“Thank goodness.”

That’s what Stephanie Solomon, vice president of fashion direction at Bloomingdale’s, has to say about the new flat footwear trend. She, along with many other retailers, are embracing sensible shoes in a big way this year, noting that they go hand in hand with the soon-to-be-popular lower hemlines.

“It really speaks to the boho spirit we saw on the runways,” said Ken Downing, Neiman Marcus’ senior vice president and fashion director.

Liz Rodbell, executive vice president of merchandising at Lord & Taylor, predicts that this year will also reveal an “emergence of lower heels, such as the single-soled pointed-toe pump,” but for those looking for a substantial vertical boost, the platform remains key. “It’s the best of both worlds,” said Colleen Sherin, fashion director of Saks Fifth Avenue. “It’s flat, there’s no pitch, but you’re still getting the height.”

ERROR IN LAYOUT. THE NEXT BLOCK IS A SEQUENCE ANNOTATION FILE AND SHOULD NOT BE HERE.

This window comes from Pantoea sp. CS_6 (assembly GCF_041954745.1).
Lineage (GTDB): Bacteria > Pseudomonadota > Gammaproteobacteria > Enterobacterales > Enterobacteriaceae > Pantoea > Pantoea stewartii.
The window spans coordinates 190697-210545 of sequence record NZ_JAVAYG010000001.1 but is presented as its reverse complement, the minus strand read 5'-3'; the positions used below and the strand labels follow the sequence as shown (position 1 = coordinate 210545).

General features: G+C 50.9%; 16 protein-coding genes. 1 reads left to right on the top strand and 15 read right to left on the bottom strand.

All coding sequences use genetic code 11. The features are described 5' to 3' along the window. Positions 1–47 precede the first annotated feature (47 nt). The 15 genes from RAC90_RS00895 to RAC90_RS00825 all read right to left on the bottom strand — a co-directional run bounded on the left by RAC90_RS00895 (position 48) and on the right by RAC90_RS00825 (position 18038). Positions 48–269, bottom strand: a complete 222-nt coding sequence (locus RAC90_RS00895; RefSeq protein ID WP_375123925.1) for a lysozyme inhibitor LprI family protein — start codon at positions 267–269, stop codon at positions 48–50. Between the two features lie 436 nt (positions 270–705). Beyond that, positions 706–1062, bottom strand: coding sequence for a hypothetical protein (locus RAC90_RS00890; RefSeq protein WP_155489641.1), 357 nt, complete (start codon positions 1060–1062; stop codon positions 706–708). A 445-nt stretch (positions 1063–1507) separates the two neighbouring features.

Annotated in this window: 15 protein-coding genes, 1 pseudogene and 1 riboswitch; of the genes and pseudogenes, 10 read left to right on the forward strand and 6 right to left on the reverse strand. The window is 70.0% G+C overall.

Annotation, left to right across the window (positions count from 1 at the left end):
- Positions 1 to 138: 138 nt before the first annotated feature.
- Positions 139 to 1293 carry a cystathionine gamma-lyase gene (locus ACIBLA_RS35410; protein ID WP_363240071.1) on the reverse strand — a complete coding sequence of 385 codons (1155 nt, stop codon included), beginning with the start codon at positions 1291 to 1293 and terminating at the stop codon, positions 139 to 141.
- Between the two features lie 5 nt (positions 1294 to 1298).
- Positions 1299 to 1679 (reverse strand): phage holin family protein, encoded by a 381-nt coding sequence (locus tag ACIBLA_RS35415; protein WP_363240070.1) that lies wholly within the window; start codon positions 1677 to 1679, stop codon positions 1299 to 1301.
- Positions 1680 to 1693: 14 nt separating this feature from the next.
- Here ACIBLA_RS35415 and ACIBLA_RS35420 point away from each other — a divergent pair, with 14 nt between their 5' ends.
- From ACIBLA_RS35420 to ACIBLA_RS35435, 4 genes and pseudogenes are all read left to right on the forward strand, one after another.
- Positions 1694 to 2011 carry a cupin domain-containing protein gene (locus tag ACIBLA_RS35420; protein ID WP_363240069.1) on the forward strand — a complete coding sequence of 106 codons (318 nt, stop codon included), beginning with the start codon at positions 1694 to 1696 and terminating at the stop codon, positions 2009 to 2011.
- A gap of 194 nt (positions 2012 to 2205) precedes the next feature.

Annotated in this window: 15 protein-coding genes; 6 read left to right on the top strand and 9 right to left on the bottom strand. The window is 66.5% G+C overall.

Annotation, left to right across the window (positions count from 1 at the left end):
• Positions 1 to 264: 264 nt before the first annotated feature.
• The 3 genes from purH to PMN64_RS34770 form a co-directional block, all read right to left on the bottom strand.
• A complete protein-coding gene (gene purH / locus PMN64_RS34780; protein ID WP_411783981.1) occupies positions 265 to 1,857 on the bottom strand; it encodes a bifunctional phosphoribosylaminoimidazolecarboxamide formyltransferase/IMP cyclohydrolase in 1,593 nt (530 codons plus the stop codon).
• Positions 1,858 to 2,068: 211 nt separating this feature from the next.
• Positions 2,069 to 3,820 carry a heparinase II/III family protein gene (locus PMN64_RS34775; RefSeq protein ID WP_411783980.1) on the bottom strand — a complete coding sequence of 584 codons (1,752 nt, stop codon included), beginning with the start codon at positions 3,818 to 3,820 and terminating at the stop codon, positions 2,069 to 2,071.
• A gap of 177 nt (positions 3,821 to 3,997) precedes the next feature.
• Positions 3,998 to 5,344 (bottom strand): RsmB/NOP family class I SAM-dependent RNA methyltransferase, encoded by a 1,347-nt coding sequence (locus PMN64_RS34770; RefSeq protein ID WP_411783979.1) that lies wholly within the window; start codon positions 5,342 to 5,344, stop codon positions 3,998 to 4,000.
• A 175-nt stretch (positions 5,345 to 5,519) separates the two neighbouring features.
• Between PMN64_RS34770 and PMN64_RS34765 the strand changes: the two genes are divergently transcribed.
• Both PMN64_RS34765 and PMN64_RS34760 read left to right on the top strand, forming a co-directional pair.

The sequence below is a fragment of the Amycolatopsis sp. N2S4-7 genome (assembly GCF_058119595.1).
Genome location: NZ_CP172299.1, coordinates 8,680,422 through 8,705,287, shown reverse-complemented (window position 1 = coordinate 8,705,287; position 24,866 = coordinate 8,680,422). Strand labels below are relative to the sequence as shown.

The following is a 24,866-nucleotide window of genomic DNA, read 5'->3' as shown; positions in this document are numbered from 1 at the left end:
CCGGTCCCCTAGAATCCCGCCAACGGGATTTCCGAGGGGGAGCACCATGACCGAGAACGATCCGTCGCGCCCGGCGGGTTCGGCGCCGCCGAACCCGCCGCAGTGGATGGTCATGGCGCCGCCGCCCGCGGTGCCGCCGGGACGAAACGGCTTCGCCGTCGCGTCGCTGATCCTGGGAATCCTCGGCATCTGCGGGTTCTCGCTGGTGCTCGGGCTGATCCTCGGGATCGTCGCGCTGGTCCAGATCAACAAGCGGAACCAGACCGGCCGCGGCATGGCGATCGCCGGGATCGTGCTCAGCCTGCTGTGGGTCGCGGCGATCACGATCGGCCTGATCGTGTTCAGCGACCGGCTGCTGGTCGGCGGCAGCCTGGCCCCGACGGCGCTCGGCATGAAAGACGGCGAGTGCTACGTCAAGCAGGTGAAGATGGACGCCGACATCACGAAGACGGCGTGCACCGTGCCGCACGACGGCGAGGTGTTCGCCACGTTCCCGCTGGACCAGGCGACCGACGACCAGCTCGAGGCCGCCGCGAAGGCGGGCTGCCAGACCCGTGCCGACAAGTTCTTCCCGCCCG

There’s one comfort shoe that doesn’t make the cut, however — at least according to Lane Crawford’s Sarah Rutson. “Flat shoes — from the open-toe sandal to a ballerina flat — sell very well,” she remarks, “but if you are talking about a nerdy-looking flat, then no, that doesn’t work.”

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